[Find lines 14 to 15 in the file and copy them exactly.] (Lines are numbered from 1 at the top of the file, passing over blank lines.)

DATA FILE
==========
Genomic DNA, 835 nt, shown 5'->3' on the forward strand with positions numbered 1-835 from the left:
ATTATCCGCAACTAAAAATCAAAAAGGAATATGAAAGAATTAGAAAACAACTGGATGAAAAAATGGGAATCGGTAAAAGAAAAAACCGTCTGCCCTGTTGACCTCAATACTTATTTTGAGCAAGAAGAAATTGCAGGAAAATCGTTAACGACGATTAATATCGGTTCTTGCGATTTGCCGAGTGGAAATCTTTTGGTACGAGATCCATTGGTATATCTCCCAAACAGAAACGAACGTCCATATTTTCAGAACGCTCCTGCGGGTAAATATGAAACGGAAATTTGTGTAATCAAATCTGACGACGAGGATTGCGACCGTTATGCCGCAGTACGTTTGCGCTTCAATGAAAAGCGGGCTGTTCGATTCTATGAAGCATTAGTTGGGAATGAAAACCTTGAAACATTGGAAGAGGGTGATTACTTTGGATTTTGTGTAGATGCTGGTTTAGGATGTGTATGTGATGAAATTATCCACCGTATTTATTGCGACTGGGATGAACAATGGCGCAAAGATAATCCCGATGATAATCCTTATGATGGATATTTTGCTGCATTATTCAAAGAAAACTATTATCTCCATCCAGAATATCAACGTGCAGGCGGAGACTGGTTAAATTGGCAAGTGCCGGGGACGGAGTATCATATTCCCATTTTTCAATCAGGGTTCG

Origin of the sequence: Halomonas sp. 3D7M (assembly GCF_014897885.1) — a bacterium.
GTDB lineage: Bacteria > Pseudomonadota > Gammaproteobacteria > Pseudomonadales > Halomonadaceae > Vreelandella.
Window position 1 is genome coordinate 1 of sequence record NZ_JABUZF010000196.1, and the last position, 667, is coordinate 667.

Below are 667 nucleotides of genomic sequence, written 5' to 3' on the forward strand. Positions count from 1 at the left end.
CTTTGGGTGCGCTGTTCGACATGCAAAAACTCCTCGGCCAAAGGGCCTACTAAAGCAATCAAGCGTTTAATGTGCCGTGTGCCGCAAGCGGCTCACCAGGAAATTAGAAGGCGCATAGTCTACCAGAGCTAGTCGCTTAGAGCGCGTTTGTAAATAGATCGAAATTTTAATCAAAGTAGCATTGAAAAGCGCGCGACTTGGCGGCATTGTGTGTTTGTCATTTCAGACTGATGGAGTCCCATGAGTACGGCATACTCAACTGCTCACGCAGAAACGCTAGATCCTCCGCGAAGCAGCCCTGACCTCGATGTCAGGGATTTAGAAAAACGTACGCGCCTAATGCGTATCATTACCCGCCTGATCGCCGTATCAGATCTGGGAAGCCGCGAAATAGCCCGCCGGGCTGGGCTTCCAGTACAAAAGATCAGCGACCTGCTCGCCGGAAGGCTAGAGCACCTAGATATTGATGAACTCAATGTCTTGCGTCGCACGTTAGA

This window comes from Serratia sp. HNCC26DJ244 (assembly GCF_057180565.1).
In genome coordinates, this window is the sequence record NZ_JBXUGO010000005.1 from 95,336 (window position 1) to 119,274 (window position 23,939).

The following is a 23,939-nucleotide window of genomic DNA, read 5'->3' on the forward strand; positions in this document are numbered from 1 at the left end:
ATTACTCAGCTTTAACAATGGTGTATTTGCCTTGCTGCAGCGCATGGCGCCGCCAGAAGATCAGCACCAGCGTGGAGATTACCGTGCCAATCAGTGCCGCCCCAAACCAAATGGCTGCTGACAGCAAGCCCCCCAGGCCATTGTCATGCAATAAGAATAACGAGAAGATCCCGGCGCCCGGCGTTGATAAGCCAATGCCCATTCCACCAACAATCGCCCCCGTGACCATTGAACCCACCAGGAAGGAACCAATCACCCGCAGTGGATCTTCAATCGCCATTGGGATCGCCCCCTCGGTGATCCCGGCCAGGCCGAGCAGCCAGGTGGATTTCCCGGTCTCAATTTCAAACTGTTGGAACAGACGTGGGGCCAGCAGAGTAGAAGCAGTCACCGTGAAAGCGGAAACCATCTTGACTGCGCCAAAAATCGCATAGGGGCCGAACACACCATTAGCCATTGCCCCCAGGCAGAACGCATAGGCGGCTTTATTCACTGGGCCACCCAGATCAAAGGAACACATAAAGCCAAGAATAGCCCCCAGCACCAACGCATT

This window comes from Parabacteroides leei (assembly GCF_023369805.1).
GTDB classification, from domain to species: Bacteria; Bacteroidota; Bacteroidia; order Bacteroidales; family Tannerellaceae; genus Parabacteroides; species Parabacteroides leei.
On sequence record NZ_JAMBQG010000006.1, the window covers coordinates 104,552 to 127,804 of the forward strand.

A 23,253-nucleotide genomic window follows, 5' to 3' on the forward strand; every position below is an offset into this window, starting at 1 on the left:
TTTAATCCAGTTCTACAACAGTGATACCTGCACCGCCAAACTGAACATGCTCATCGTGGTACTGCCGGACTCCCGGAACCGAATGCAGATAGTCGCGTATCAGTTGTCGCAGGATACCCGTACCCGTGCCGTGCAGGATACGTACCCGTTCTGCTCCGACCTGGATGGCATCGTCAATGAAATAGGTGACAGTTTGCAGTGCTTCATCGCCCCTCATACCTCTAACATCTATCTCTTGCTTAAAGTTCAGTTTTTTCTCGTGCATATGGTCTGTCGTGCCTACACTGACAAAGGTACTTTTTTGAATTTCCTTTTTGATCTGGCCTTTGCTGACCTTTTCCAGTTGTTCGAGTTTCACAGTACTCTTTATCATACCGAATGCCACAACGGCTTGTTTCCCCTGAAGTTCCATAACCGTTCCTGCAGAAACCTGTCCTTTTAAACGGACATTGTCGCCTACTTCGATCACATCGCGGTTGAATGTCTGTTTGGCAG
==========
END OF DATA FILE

On sequence record NZ_JAMBQG010000006.1, the window covers coordinates 104,552 to 127,804 of the forward strand.

A 23,253-nucleotide genomic window follows, 5' to 3' on the forward strand; every position below is an offset into this window, starting at 1 on the left: